Welcome to the Popular Memory Archive!

Digital games make up a significant but little known chapter in the history of the moving image in Australia and New Zealand. This site aims to exhibit some of the significant local games of the 1980s era, and collect documentation in order to remember early games through popular memory.

It features a curated exhibition of information about fifty 1980s Australian and New Zealand Games, and the Creators and Companies behind them.  We are also running a Blog with changing monthly themes.

In June, we ran the Born Digital and Cultural Heritage conference which brought together people working and doing research in the area of born digital cultural heritage and its preservation.  In July we are taking a break while we recover (!), but we’ll be back in August with some more great guest bloggers.

Help us to build a database of information about 1980s computer games: make comments on the games and companies, contribute your memories and artefacts, and participate in the action on the blog, with our special guest bloggers.

The Popular Memory Archive has been researched and compiled by Angela Ndalianis, Helen Stuckey, and Melanie Swalwell. The database was designed by Denise de Vries.

  • Conference report

    On the 19th and 20th June, 2014, the Play It Again team welcomed a fabulously diverse group of  scholars and practitioners to Melbourne's Australian Centre for the Moving Image for the Born Digital and Cultural Heritage conference.  In attendance were Humanities and Computer Science researchers, lawyers, archivists, conservators, librarians, game and net.art ... Read More »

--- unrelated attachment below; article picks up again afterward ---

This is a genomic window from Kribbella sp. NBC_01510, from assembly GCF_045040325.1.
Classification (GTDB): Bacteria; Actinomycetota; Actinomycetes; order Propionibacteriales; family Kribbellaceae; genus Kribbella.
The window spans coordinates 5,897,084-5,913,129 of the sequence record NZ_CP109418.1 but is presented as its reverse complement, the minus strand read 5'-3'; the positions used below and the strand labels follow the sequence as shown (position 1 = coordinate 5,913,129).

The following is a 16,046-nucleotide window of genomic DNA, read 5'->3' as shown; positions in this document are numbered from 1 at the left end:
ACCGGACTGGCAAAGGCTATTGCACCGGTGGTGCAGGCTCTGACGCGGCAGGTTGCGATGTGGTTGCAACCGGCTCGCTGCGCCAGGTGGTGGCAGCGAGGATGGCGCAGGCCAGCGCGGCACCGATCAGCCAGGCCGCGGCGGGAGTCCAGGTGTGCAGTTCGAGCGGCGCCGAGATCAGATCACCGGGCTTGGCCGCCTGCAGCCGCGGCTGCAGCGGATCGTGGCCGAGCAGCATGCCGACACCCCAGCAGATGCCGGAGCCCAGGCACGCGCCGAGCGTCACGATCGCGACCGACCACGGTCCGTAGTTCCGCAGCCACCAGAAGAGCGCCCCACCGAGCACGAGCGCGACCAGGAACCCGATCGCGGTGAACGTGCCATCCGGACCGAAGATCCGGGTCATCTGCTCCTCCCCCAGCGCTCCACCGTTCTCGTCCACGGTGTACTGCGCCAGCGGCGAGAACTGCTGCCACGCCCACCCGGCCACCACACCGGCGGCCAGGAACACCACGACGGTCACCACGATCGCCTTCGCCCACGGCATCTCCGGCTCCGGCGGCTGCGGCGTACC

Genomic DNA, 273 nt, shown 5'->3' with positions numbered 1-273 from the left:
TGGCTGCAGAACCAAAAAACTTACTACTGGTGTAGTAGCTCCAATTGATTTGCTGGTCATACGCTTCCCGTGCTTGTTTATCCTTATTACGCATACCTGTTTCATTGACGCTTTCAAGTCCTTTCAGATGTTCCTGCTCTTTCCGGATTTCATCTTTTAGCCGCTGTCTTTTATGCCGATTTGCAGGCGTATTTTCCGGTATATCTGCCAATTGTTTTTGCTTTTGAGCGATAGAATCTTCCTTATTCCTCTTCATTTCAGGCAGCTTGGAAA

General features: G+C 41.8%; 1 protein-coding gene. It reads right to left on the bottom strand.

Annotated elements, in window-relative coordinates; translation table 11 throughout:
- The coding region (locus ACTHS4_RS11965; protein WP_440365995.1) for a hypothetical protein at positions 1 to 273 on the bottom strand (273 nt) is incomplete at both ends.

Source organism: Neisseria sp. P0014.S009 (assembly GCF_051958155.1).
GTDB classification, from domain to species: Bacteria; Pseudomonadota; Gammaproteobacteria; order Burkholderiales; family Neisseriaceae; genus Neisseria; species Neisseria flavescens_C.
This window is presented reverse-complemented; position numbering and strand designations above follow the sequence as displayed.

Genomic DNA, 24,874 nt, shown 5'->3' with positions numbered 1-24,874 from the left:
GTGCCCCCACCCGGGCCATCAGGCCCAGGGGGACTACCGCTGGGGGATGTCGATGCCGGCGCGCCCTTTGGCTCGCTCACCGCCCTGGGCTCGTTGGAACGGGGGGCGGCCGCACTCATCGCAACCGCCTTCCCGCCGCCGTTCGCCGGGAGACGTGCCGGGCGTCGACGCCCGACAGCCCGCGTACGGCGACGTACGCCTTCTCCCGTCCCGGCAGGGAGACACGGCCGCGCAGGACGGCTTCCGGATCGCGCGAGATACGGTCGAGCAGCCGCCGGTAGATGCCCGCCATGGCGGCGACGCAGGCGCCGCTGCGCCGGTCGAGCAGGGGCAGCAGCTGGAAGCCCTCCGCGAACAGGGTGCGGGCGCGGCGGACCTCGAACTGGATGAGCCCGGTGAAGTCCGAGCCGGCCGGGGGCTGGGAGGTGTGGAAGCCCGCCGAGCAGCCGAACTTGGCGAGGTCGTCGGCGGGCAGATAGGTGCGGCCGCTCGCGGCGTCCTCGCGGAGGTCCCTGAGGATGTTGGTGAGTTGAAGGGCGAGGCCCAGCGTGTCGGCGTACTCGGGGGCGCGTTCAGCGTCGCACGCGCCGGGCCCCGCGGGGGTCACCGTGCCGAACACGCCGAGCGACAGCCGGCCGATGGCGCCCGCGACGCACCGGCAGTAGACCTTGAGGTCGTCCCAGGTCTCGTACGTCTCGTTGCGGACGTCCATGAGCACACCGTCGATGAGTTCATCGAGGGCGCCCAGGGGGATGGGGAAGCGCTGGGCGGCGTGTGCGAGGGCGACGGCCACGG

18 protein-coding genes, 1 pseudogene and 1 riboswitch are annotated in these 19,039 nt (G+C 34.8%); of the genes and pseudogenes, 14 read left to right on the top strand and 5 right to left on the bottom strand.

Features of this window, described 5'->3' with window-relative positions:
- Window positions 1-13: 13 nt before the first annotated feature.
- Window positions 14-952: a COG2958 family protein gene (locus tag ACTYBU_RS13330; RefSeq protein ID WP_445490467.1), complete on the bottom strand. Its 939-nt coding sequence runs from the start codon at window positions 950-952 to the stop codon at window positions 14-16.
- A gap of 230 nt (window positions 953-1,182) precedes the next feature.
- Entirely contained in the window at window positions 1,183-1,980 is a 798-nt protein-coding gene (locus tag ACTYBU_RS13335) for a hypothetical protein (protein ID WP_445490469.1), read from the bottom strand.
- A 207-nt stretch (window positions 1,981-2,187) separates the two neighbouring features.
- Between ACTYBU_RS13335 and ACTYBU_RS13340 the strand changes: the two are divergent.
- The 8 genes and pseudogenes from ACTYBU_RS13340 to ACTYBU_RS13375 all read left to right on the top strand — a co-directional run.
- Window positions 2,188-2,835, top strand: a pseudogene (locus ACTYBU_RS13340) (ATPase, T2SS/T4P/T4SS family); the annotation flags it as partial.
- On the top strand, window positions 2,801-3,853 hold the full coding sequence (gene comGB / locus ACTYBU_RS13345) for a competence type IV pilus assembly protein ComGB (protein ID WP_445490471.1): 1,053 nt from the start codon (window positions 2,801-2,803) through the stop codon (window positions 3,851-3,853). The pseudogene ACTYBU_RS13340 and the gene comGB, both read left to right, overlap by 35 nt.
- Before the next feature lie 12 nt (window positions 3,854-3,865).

• Cataloguing video/computer games – pitfalls for new players

    The issues for collection managers around games cataloguing are difficult and that may well be why we find 30 years on, the institutional collection and cataloguing of this material is somewhat limited. Similar to the new challenges of ‘Time-Based Media’ cataloguing we find ourselves with the complexities of hardware, software, documentation, versions, ... Read More »
  • The William A. Higinbotham Game Studies Collection

    The William A. Higinbotham Game Studies Collection (WHGSC) at Stony Brook University is dedicated to documenting the material culture of screen-based game media in general and in specific, collecting and preserving the texts, ephemera, and artifacts that document the history of a 1958 computer simulation designed by Higinbotham that, over ... Read More »
  • The Collection of the Computerspielemuseum

    The history of the collection began when the museum was founded in 1996 by purchasing video game consoles and complementary accessories at auctions and car boot sales.  Afterwards it was mainly focused on acquisitions for special exhibitions contributing to a continuously growing inventory of both software and hardware.  Since the opening of ... Read More »
  • Curators speak about their collections

    The curation of videogames, their collection and preservation creates new challenges for the Museum. In 2002, Stanford curator of History of Science and Technology and Film and Media collections Henry Lowood called for new institutional and curatorial models capable of addressing videogames. Yet in a 2011 survey on the state of Digital ... Read More »

Recent Comments

Alan Laughton:

The missing EFFECTS.INC code has been located, I found it in the Onlin ...

Alan Laughton:

Just to let you all know, the TRS-80 Model I version of Donut Dilemma ...

The Happy Hacker:

Hi Helen, Great reading this and remembering back to those days - I ...

Featured Creator

Dave O’Conner

Dave O’Connor has been designing wargames since 1985, with his design credits including “Trial of Strength”, “Fire-Brigade”, “Airborne Assault: Highway to the Reich” and “Airborne Assault: Conquest of the Agean”. ... Read More »


View the Creators archive »

Featured Company

Mindscape

Mindscape was founded in 1983 by Roger M. Bouy, the former vice president of Scholastic Inc.  It was located in Northbrook, Illinois.  In the  1980s, it was a very successful ... Read More »


View the Companies archive »

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